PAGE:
Mirza Ghulam Ahmad

Mirza Ghulam Ahmad (født 13 februar 1835 i Qadian, Sikhimperiet (i dag i Punjab i Indien), død 26. maj 1908 i Lahore, Britisk Indien (i dag Pakistan)) var en religiøs leder og grundlægger af den islamiske bevægelse Ahmadiyya. Han hævdede at være guddommeligt udpeget til at være Messias og Mahdi[1][2] til opfyldelse af Islams dommedagsprofetier.[3][4][5]

Mirza Ghulam Ahmad

Mirza Ghulam Ahmad Qadiani.jpg

Personlig information
Født 13. februar 1835 Rediger på Wikidata
Qadian Rediger på Wikidata
Død 26. maj 1908 (73 år) Rediger på Wikidata
Lahore Rediger på Wikidata
Gravsted Bahishti Maqbara Rediger på Wikidata
Far Mirza Ghulam Murtaza Rediger på Wikidata
Søskende Mirza Ghulam Qadir Rediger på Wikidata
Barn Mirza Basheer-ud-Din Mahmood Ahmad Rediger på Wikidata
Uddannelse og virke
Beskæftigelse Teolog, skribent Rediger på Wikidata
Bevægelse Ahmadiyya Rediger på Wikidata
Signatur
Unterschrift von Mirza Ghulam Ahmad.jpg
Information med symbolet Billede af blyant hentes fra Wikidata. Kildehenvisninger foreligger sammesteds.
Mirza Ghulam Ahmad.

Ghulam Ahmad havde et omfattende forfatterskab og skrev mere end 90 bøger om diverse religiøse, teologiske og moralske emner. Han første værk var Barahin-e-Ahmadiyya ('Beviset for Islam') i 1880.[6][7] Mange af værkerne har en polemisk tone og udgør et forsvar for Islam, og søger at dokumentere Islams overlegenhed gennem rationelle argumenter, ofte med Ahmads egen fortolkning af Islam.[8][9] Han var fortaler for en fredelig udbredelse af Islam og argumenterede indgående imod lovligheden af voldelig jihad.[10] Da han døde, havde han et følge på omkring 400.000 personer, særlig i Punjab og Sindh.[11][12]

ReferencerRediger

  1. ^ Yohanan Friedmann. Prophecy Continuous: Aspects of Ahmadi Religious Thought and its Medieval Background Oxford University Press, 2003 p 121 "The affinity between the two can also be shown in the framework of Ghulām Aḥmad's prophetology. Muḥammad and Moses were similar to each other because they initiated the two prophetic chains; Jesus and Ghulām Aḥmad complete the divine scheme of things by terminating them. They must therefore also be similar. They resemble each other both in the circumstances of their appearance and in the nature of their prophetic mission. Both appeared when their respective communities were subject to foreign rule: the Jews under the Romans, and the Indian Muslims under the British. The religious conditions prevailing in their communities were also similar. The Jews were described in the Qur'ān (1:7) as "those who earned [divine] wrath" (al-maghḍūb 'alayhim) by their lack of religiosity and by rejecting the message of Jesus. Most Muslims of Ghulām Aḥmad's time can be described in similar terms: their spirituality is lost, and only rituals remain of their religion. Furthermore, they rejected Ghulām Aḥmad in the same way that the Jews had rejected Jesus. In addition to these similar circumstances, Ghulām Aḥmad's message resembles that of Jesus in two important characteristics: he does not advocate jihād, and does not bring a new law, but strives rather to implement the sharī'a promulgated by his predecessor in the prophetic office. And to make the affinity between the two chains total, Ghulām Aḥmad is spiritually greater than Jesus in the same way that Muḥammad was greater than Moses"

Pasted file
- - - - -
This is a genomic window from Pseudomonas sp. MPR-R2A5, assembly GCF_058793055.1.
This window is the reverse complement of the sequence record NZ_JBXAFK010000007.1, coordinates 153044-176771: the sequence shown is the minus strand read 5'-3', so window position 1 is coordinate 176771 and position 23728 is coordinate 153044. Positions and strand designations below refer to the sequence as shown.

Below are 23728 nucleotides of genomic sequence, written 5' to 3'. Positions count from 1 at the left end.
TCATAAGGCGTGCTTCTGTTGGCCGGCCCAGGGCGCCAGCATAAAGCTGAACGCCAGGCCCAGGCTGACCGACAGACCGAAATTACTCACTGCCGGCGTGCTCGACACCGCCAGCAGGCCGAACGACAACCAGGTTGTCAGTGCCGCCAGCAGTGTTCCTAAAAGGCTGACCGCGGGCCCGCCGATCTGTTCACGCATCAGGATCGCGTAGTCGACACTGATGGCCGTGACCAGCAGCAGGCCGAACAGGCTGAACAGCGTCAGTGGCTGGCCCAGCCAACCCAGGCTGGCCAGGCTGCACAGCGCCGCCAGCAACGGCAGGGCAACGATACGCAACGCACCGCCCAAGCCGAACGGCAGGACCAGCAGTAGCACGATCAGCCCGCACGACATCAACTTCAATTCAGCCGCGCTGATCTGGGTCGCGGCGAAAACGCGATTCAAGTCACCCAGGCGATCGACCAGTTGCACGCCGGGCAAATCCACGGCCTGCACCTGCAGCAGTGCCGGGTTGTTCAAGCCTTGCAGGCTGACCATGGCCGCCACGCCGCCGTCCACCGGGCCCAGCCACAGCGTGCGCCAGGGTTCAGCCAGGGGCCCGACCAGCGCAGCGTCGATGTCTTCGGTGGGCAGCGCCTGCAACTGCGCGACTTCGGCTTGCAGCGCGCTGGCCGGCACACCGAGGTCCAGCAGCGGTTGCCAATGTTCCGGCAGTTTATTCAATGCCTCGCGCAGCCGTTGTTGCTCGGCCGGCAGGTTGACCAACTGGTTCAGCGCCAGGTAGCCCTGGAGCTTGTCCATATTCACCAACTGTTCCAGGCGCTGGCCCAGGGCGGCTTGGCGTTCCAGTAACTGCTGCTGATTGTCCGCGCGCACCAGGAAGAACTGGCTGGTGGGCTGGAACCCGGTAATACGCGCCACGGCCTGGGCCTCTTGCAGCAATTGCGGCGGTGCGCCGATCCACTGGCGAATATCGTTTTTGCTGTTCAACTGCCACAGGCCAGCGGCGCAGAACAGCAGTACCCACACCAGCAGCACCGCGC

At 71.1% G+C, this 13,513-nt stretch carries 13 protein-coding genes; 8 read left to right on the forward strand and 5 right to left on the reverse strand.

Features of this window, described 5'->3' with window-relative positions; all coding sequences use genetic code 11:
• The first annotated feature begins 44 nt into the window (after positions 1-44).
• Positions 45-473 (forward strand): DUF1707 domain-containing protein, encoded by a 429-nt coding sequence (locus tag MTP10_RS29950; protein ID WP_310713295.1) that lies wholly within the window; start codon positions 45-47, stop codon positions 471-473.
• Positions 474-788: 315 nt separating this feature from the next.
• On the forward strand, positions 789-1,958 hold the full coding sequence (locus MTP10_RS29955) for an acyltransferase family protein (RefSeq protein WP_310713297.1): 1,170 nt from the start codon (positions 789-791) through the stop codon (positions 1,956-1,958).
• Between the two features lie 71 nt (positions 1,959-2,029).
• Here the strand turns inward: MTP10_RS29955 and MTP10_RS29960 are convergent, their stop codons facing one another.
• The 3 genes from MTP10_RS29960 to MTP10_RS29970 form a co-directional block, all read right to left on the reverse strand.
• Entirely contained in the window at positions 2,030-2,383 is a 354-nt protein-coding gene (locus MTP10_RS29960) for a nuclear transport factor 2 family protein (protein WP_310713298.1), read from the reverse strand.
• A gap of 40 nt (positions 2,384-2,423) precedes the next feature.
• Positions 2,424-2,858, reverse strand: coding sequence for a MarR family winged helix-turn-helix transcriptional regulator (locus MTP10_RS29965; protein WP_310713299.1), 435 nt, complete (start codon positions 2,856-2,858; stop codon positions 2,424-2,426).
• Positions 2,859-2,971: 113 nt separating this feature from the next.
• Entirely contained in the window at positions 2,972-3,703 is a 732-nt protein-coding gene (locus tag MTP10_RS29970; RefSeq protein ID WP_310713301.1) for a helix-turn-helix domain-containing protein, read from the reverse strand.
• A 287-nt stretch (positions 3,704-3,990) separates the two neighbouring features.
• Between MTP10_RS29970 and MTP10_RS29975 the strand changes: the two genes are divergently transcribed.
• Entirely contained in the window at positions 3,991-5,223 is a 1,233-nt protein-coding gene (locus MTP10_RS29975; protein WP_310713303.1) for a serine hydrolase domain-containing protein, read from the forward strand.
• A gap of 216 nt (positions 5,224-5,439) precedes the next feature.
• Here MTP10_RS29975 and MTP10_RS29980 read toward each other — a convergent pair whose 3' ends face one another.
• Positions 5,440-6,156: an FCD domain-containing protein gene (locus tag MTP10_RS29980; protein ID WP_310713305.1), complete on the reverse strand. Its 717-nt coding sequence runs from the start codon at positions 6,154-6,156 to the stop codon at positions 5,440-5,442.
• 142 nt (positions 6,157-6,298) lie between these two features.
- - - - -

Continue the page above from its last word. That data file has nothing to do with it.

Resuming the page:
2. ^ The Essence of Islam, Vol. IV, p. 33
  3. ^ Adil Hussain Khan. From Sufism to Ahmadiyya: A Muslim Minority Movement in South Asia Indiana University Press, 6 apr. 2015 p 42
  4. ^ "Chapter Two – Claims of Hadhrat Ahmad". Alislam.org. 1904-06-24. Hentet 2013-05-20. 
  5. ^ "The Fourteenth-Century's Reformer / Mujaddid", from the "Call of Islam", by Maulana Muhammad Ali
  6. ^ "Introducing the Books of the Promised Messiah (as)". 
  7. ^ An Introduction to the Hidden Treasures of Islam
  8. ^ Adil Hussain Khan. From Sufism to Ahmadiyya: A Muslim Minority Movement in South Asia Indiana University Press, 6 apr. 2015 p 6
  9. ^ Brannon Ingram, 'Ahmadi Muslim Americans' in E. E Curtis. Encyclopedia of Muslim-American History Infobase Publishing, 2010 p 32
  10. ^ Yohanan Friedmann. Prophecy Continuous: Aspects of Ahmadi Religious Thought and its Medieval Background Oxford University Press, 2003 p 174-5
  11. ^ Valentine, Simon (2008). Islam and the Ahmadiyya jamaʻat: history, belief, practice. Columbia University Press. s. 53. ISBN 978-0-231-70094-8. 
  12. ^ "H.H. Risley and E.A. Gait, (1903), Report of the Census of India, 1901, Calcutta, Superintendent of Government Printing, p. 373.". Chinese Heritage of the Australian Federation Project. Arkiveret fra originalen 5. februar 2012. 
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